Diabetics face greater dementia risk, according to study

Wed, 21 Sep 2011
New research from Japan has shown that people with type 2 diabetes are at a greater risk of developing dementia. The study by scientists at Kyushu University, which was published in the journal Neurology, involved testing 1,017 people over the age of 60 for glucose tolerance after overnight fasting to see if they were suffering from diabetes.

Those tested were then monitored for about 11 years before being examined for any signs of dementia. It was revealed that 27 per cent of the diabetics had developed dementia, as compared with 21 per cent of those without diabetes.

It was also shown that people with diabetes had twice the chance of developing a range of types of dementia including Alzheimer's disease, as compared to those with normal levels of blood glucose in their bodies.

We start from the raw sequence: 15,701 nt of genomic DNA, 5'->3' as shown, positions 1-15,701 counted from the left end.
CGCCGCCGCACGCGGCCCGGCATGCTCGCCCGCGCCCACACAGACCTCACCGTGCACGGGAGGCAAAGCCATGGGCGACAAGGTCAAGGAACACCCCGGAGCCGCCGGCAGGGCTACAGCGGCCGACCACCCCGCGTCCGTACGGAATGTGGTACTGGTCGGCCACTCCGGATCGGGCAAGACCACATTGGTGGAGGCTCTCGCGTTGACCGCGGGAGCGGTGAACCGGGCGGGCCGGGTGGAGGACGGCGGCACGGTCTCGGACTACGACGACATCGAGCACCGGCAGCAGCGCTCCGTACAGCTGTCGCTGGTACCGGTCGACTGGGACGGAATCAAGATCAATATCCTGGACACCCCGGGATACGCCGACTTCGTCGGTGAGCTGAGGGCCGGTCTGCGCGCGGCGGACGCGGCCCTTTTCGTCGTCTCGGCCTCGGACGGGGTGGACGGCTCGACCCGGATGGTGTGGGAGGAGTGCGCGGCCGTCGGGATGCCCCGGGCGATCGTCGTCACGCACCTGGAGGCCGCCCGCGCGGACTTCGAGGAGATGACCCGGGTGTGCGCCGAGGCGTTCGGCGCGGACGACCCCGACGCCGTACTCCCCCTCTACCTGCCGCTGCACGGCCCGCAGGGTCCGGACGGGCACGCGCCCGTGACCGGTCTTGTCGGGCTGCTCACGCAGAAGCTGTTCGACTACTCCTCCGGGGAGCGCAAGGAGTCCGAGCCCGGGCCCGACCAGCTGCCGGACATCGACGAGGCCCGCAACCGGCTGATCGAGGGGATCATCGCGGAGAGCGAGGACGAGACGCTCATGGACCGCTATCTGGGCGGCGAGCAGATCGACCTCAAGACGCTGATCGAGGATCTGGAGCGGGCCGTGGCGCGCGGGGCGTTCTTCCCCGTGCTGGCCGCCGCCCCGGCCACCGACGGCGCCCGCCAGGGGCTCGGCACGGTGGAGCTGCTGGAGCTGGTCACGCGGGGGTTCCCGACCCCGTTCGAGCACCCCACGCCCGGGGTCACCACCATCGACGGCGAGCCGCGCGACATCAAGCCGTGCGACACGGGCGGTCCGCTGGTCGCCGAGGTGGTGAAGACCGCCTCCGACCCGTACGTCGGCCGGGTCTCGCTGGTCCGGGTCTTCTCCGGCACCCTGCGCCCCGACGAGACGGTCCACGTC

Dementia, which is associated with a significant loss of cognitive abilities, is usually much less common for people under the age of 65. Correct diagnosis of the condition usually involved a specialist who has to separate out the different kinds of dementia, and the symptoms have to last for at least half a year before the diagnosis can be verified. However, with the relationship between diabetes and dementia being assessed in many different studies, no direct connection between the two has as yet been proven.
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